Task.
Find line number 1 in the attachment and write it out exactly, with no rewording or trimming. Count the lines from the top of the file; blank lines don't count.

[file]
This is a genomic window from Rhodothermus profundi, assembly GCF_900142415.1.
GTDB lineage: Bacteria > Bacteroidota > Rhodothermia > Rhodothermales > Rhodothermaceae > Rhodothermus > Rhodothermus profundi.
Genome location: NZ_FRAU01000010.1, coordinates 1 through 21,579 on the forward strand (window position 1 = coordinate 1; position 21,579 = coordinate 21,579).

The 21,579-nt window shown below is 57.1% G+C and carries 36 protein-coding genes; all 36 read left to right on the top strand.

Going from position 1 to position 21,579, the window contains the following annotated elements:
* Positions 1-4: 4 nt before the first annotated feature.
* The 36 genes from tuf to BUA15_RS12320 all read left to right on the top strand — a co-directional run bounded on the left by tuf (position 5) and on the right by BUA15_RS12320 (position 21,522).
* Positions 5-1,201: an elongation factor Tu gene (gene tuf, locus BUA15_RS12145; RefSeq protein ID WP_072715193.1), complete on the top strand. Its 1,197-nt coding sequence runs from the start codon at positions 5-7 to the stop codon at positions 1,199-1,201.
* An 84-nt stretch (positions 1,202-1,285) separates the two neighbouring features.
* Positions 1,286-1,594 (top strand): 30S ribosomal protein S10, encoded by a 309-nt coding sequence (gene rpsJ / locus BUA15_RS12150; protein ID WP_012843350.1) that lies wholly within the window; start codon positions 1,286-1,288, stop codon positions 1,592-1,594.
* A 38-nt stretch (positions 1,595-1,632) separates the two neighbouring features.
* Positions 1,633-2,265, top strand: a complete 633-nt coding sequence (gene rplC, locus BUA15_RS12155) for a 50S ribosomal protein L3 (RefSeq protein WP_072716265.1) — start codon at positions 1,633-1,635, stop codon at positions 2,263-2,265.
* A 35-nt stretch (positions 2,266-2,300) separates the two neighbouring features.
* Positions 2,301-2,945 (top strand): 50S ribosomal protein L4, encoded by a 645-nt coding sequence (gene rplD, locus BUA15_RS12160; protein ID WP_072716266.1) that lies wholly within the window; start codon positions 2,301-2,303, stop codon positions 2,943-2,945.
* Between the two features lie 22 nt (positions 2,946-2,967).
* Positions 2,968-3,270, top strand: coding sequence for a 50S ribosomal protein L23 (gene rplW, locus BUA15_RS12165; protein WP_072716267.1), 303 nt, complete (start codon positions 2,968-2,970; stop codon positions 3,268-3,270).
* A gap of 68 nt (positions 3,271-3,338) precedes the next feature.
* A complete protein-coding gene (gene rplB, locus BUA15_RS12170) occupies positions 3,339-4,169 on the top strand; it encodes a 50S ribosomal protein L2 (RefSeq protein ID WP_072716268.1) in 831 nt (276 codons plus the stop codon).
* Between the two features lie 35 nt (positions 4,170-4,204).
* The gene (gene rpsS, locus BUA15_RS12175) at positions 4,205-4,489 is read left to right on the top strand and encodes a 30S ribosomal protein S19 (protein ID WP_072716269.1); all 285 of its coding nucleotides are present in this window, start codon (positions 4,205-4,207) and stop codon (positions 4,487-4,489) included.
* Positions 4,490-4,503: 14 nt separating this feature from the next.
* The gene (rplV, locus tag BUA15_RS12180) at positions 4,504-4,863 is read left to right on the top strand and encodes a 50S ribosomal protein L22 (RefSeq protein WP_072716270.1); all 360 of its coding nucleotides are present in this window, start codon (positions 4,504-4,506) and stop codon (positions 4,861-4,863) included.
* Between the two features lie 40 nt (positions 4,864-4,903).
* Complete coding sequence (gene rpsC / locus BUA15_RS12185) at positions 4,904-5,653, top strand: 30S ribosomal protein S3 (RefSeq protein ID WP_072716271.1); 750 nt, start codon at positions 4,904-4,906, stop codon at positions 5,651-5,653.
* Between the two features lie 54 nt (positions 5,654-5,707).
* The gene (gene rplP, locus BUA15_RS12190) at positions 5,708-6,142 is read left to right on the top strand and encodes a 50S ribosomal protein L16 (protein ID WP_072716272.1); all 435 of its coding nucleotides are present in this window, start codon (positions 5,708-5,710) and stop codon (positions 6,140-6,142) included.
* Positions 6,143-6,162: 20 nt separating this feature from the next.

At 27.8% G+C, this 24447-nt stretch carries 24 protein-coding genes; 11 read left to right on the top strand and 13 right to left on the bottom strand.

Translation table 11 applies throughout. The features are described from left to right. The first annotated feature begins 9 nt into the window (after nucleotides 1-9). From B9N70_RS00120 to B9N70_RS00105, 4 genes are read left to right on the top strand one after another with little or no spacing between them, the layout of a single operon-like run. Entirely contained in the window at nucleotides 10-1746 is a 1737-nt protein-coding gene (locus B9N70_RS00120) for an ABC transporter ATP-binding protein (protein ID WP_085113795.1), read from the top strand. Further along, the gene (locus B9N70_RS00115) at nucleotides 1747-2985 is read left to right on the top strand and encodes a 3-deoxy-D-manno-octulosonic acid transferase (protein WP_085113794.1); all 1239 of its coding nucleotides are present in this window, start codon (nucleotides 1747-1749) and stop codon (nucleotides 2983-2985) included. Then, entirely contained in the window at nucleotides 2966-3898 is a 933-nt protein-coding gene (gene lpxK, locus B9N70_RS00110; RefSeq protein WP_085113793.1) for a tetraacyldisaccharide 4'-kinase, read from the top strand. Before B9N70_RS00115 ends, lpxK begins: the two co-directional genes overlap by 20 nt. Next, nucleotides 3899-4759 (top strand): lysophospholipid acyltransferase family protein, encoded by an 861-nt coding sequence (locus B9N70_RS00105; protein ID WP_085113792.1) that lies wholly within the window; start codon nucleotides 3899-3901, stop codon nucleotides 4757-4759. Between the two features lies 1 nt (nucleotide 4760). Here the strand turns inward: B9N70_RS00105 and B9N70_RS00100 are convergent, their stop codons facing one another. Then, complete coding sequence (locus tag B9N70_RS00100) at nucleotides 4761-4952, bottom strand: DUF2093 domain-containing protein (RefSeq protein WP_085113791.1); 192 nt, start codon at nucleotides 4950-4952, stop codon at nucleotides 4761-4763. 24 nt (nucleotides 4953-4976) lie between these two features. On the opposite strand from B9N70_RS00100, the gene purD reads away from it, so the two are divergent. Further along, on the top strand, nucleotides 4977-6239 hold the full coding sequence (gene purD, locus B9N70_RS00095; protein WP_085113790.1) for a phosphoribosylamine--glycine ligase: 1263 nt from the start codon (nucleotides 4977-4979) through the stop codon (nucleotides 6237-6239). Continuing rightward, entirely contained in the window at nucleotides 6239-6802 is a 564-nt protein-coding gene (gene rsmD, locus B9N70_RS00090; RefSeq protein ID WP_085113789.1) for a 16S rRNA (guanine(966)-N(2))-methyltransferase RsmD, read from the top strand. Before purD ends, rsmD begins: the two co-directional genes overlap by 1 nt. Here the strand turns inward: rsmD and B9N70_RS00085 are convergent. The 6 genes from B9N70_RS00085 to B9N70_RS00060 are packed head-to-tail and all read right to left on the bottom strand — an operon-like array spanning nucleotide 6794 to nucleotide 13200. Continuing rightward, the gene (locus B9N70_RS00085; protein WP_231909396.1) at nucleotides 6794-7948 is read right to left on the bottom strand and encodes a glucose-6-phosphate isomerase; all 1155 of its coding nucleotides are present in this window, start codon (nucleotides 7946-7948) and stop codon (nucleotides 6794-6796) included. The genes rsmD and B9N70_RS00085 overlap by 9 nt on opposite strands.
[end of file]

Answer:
This is a genomic window from Rhodothermus profundi, assembly GCF_900142415.1.